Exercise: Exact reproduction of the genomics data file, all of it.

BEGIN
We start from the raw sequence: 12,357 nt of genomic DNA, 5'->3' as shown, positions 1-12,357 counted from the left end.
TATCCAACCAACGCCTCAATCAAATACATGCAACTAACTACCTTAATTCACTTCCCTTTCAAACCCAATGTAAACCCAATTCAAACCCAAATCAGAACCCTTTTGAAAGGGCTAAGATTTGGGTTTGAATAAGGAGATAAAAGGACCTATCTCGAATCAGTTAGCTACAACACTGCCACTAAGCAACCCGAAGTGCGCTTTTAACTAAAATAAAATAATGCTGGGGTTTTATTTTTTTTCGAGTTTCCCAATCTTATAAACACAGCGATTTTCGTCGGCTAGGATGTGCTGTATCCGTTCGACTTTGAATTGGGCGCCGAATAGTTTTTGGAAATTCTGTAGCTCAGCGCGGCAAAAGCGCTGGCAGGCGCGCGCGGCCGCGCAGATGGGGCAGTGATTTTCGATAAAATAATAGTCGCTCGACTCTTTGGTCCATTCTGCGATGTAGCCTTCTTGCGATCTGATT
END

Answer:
We start from the raw sequence: 12,357 nt of genomic DNA, 5'->3' as shown, positions 1-12,357 counted from the left end.
TATCCAACCAACGCCTCAATCAAATACATGCAACTAACTACCTTAATTCACTTCCCTTTCAAACCCAATGTAAACCCAATTCAAACCCAAATCAGAACCCTTTTGAAAGGGCTAAGATTTGGGTTTGAATAAGGAGATAAAAGGACCTATCTCGAATCAGTTAGCTACAACACTGCCACTAAGCAACCCGAAGTGCGCTTTTAACTAAAATAAAATAATGCTGGGGTTTTATTTTTTTTCGAGTTTCCCAATCTTATAAACACAGCGATTTTCGTCGGCTAGGATGTGCTGTATCCGTTCGACTTTGAATTGGGCGCCGAATAGTTTTTGGAAATTCTGTAGCTCAGCGCGGCAAAAGCGCTGGCAGGCGCGCGCGGCCGCGCAGATGGGGCAGTGATTTTCGATAAAATAATAGTCGCTCGACTCTTTGGTCCATTCTGCGATGTAGCCTTCTTGCGATCTGATT